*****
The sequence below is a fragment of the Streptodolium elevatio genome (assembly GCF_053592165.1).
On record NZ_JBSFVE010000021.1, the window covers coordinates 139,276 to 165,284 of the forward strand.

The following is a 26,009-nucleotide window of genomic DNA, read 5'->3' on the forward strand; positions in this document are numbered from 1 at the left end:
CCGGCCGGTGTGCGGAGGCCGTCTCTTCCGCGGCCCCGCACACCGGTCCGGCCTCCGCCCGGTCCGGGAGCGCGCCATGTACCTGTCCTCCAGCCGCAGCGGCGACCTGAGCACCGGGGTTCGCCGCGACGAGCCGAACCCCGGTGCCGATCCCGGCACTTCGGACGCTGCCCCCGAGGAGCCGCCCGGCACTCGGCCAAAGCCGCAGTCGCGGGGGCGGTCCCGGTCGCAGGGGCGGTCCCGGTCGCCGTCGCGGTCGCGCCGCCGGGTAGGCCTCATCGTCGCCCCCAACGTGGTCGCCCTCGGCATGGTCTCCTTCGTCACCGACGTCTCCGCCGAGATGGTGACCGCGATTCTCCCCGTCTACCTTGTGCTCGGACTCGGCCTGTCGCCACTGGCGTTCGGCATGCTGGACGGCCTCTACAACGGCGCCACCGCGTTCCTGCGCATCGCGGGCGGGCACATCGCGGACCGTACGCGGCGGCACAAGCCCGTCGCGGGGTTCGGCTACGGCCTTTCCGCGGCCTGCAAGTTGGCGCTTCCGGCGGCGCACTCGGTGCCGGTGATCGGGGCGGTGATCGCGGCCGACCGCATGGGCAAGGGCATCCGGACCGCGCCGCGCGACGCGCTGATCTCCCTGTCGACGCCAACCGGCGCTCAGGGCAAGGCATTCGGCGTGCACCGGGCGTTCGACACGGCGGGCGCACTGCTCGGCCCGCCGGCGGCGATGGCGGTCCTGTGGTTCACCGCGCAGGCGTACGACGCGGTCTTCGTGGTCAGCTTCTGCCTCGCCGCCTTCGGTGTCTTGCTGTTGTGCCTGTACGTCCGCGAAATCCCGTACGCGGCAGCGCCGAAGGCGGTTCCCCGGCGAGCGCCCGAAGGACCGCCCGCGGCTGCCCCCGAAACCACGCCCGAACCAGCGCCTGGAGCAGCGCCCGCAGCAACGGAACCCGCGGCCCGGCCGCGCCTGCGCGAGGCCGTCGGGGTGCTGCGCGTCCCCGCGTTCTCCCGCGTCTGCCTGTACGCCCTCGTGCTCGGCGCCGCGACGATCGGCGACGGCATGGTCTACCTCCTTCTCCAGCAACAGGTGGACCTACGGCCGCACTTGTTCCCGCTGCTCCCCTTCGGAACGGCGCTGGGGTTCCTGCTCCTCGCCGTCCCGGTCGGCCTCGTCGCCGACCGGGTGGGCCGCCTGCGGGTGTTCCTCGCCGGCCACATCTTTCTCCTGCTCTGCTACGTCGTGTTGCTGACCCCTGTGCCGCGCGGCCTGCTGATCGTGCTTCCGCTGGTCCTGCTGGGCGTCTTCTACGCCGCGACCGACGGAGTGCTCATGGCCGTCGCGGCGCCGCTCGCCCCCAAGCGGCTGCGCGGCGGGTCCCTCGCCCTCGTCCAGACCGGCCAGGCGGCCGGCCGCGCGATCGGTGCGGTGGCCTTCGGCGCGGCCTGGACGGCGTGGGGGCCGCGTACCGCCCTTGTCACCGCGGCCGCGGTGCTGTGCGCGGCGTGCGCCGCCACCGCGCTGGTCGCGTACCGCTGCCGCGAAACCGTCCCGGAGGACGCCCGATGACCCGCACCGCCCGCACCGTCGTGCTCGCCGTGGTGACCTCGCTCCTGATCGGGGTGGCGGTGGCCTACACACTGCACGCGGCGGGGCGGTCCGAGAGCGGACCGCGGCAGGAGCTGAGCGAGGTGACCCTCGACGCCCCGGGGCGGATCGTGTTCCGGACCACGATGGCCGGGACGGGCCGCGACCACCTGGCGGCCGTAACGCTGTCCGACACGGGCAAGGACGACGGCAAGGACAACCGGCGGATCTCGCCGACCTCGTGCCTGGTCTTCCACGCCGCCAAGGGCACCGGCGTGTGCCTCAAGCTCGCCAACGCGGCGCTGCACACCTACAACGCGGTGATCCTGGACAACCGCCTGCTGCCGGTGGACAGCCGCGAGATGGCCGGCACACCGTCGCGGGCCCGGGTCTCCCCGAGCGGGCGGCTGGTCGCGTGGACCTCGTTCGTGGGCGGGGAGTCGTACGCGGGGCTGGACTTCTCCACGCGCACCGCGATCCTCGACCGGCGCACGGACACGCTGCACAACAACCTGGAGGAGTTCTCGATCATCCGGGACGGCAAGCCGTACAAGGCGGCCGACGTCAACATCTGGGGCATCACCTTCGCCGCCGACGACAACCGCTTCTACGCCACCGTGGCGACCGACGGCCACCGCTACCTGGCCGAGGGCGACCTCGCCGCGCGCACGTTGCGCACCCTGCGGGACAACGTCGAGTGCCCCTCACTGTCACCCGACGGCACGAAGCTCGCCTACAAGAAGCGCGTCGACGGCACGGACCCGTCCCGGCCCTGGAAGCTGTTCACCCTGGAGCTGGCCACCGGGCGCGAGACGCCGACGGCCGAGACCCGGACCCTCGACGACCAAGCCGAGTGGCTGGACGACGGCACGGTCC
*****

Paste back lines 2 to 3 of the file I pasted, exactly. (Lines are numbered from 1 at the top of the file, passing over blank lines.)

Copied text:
On record NZ_JBSFVE010000021.1, the window covers coordinates 139,276 to 165,284 of the forward strand.

The following is a 26,009-nucleotide window of genomic DNA, read 5'->3' on the forward strand; positions in this document are numbered from 1 at the left end: